The Midwest Floods of 2019

Preparing for the Worst by Learning from the Past

Spring flooding in the Midwest has caused incredible damage to cities, towns, and agriculture, with the National Oceanic and Atmospheric Administration (NOAA) estimating $37.3 billion in damages. The catastrophic floods in the Midwest and Plains states, reminds us of the Great Flood of 1927 and 1993. But we’ve learned that it’s the conditions and preparation that precede the flooding that determine how much damage will go unstopped.

Potential causes of massive flooding:
  • Snowpack and frost
  • Moisture level in soil
  • Streamflow and precipitation

These factors are all potential contributors to flooding. Precipitation in seven of nine Plains and Midwest states during fall of 2018 outweighed precipitation during fall of 1992. Similarly, eight of nine Plains and Midwest states had a wetter winter during 2018 and 2019 than in 1992 and 1993.

As the soil becomes saturated, it has trouble absorbing heavy rainfall, causing runoff into creeks and rivers.  As the rivers fill up, the potential catastrophic floods increase.

In 1993, a cluster of large thunderstorms, known to meteorologists as mesoscale convective systems, dropped an incredible amount of rain on the Midwest and Plain states. Conditions for rainfall like this most often depend on air temperature.

Surviving a Flood

Three lives have been lost due to the flooding in the Midwest this year, according to NOAA’s weather and climate disaster table of events. The Department of Homeland Security has tips for facing floods natural disasters.
  • Always evacuate if you are told to
  • Don’t drive around barricades
  • Stay off bridges
  • Avoid contact with flood water
  • Move to higher ground
The time to prepare for a flood is now. Know the flood risks in your area, make a plan, and subscribe to your community’s emergency warning system. Learn evacuation routes and plan ahead to protect your home and businesses.

Proven Solutions When Stormwaters Rise

According to NOAA , while states in the upper Mississippi and Missouri River basins (Nebraska, Minnesota and Iowa), are at risk of flooding, states in the U.S. east of the Mississippi River and portions of California and Nevada are also at risk of minor floods.

Landslides, erosion, and overflow of water systems are all potential effects of large-scale flooding. Sediment left behind as a result of flood waters, reduces water quality affecting the water supply.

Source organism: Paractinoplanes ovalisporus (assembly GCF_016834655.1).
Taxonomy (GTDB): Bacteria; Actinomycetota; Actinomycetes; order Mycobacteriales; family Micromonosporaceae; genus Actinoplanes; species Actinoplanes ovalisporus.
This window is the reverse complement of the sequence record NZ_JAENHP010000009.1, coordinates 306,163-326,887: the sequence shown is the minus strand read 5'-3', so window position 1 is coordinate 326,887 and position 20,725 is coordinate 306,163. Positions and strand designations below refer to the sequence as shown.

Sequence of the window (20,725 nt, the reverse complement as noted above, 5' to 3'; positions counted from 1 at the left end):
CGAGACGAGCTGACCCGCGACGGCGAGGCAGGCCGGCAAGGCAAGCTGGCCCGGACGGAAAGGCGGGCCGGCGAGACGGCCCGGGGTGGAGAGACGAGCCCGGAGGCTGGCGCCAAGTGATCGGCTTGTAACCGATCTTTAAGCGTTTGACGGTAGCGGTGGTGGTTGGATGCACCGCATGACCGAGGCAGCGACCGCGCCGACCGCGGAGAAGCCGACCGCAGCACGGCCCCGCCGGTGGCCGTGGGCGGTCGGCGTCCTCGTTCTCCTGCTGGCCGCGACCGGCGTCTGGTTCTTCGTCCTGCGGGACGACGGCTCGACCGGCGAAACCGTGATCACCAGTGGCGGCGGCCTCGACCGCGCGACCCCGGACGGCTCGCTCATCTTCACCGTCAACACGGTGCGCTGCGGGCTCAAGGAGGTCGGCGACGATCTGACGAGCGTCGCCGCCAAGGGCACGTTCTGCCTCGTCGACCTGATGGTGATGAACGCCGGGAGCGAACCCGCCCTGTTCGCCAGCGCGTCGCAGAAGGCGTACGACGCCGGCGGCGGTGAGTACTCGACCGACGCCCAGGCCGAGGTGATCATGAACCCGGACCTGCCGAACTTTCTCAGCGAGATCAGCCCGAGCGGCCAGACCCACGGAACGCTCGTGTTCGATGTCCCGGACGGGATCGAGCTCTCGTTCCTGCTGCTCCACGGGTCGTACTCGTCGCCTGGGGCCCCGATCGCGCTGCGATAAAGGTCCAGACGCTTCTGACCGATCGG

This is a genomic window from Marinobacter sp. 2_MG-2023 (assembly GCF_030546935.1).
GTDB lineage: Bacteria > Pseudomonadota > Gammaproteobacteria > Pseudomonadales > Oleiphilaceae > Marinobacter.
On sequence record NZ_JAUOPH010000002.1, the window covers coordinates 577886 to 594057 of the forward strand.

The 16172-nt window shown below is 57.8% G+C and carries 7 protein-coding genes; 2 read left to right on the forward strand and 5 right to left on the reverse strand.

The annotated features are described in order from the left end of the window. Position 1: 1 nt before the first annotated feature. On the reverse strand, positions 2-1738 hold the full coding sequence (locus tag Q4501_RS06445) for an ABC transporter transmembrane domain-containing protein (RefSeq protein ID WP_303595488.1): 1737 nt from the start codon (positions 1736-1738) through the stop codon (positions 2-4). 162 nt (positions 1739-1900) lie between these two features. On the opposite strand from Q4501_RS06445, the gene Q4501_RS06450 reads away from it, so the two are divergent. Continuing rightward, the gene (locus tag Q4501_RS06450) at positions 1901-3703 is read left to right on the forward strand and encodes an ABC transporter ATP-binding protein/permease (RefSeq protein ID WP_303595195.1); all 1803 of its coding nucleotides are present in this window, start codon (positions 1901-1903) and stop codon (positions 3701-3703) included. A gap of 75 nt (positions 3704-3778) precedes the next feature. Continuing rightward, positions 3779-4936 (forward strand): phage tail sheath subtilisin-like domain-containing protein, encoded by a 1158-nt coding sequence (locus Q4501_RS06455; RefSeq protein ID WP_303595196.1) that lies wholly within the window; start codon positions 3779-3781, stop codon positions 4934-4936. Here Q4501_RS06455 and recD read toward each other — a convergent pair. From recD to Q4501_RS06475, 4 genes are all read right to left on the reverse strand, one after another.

Flood waters can also contain debris and nutrients, which can affect the water quality, encouraging the growth of algae.

Controlling sediment dispersion with a turbidity curtain helps to control erosion, blocking sediment and protecting wildlife and surrounding vegetation. Curtains like this are used to keep bodies of water silt free and keeping the quality of water high.

Sandbags are a great way to limit the effects of flood waters at your home or business on a small scale. Made with either a high UV or burlap material, this material contains sand while limiting the flow of water. Water control bags like these are easy to move to areas in need. To inhibit the effects of flood, stack bags parallel to the flow with the top end of the bad folded under.

The Automatic Multibagger sanbag filling machine can fill three sandbags simultaneously. The machine is operated by three people, each at a filling station. Each operator fills a bag at one of the three chutes, releasing materials by depressing the foot pedal and stopping the flow of materials by releasing the pedal. The automatic sandbag machine can fill one bag every 10 seconds.

Using a flood barrier protection wall can save money and effort when preparing for a flood:
  • Saves money:  Using a barrier during flash flooding, storm surge, or mudslide, offers a large scale alternative to sandbags. 
  • Eliminates worry: Using self-erecting barriers can save time and worry when a storm threatens. Installation simply requires you unfold the barrier and fill. 
  • Utilizes space: The barrier can be used to divert stormwater around property, along a riverbank or slope. Space is often a commodity. With a flood barrier protection wall, one 100 foot section is equal to 8,000 sandbags. Flexible Intermediate Bulk Containers offer another large scale solution to mitigating flood waters. 
Features of a bulk bag include either polypropylene-coated or uncoated fabric. Coated bulk bags inhibit moisture and prevent content shifting. Uncoated bags offer more flexibility. When preventing erosion, an uncoated bulk bag would be used for filtration.

Needs can vary when protecting your home or business from the effects of flood water. Contact GEI Works at +1-772-646-0597 to receive one-on-one assistance with all your flood prevention requirements.

Four Must-Have Bladder Tank Accessories

Maximize the many benefits of your collapsible bladder tank with GEI Works tank equipment accessories–easily protect both your location and the contents of your pillow tank.